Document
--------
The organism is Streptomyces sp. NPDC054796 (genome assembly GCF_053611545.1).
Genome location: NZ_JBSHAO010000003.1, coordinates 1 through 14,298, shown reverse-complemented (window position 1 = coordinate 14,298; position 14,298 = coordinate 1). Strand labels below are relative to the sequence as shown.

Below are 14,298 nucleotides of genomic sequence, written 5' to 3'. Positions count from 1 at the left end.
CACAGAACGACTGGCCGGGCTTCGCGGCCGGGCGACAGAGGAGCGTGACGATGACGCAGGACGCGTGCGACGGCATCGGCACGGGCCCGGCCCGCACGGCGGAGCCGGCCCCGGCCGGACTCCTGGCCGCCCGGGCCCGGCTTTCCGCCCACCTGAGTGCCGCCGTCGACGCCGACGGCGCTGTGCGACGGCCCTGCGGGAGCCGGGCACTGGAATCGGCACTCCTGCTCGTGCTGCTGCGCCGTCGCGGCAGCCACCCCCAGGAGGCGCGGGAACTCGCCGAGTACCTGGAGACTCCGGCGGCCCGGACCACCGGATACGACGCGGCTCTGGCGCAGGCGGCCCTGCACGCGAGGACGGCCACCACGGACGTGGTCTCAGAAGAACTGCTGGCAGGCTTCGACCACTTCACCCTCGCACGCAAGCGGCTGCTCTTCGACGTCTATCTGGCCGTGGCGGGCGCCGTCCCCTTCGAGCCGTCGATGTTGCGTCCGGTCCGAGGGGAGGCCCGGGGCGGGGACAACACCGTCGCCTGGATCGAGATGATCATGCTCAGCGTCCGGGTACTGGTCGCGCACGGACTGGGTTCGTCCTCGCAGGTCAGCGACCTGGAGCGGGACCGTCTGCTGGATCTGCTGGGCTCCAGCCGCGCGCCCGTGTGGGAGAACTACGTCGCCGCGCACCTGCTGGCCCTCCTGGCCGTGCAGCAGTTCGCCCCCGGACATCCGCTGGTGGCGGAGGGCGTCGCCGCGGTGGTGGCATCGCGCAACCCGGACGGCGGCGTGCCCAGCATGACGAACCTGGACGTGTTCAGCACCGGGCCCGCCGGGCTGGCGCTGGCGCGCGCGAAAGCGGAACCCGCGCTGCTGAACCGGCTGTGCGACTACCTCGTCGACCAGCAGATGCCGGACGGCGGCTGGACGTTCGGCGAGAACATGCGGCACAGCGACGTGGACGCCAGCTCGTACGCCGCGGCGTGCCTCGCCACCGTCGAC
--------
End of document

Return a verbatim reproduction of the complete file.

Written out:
The organism is Streptomyces sp. NPDC054796 (genome assembly GCF_053611545.1).
Genome location: NZ_JBSHAO010000003.1, coordinates 1 through 14,298, shown reverse-complemented (window position 1 = coordinate 14,298; position 14,298 = coordinate 1). Strand labels below are relative to the sequence as shown.

Below are 14,298 nucleotides of genomic sequence, written 5' to 3'. Positions count from 1 at the left end.
CACAGAACGACTGGCCGGGCTTCGCGGCCGGGCGACAGAGGAGCGTGACGATGACGCAGGACGCGTGCGACGGCATCGGCACGGGCCCGGCCCGCACGGCGGAGCCGGCCCCGGCCGGACTCCTGGCCGCCCGGGCCCGGCTTTCCGCCCACCTGAGTGCCGCCGTCGACGCCGACGGCGCTGTGCGACGGCCCTGCGGGAGCCGGGCACTGGAATCGGCACTCCTGCTCGTGCTGCTGCGCCGTCGCGGCAGCCACCCCCAGGAGGCGCGGGAACTCGCCGAGTACCTGGAGACTCCGGCGGCCCGGACCACCGGATACGACGCGGCTCTGGCGCAGGCGGCCCTGCACGCGAGGACGGCCACCACGGACGTGGTCTCAGAAGAACTGCTGGCAGGCTTCGACCACTTCACCCTCGCACGCAAGCGGCTGCTCTTCGACGTCTATCTGGCCGTGGCGGGCGCCGTCCCCTTCGAGCCGTCGATGTTGCGTCCGGTCCGAGGGGAGGCCCGGGGCGGGGACAACACCGTCGCCTGGATCGAGATGATCATGCTCAGCGTCCGGGTACTGGTCGCGCACGGACTGGGTTCGTCCTCGCAGGTCAGCGACCTGGAGCGGGACCGTCTGCTGGATCTGCTGGGCTCCAGCCGCGCGCCCGTGTGGGAGAACTACGTCGCCGCGCACCTGCTGGCCCTCCTGGCCGTGCAGCAGTTCGCCCCCGGACATCCGCTGGTGGCGGAGGGCGTCGCCGCGGTGGTGGCATCGCGCAACCCGGACGGCGGCGTGCCCAGCATGACGAACCTGGACGTGTTCAGCACCGGGCCCGCCGGGCTGGCGCTGGCGCGCGCGAAAGCGGAACCCGCGCTGCTGAACCGGCTGTGCGACTACCTCGTCGACCAGCAGATGCCGGACGGCGGCTGGACGTTCGGCGAGAACATGCGGCACAGCGACGTGGACGCCAGCTCGTACGCCGCGGCGTGCCTCGCCACCGTCGAC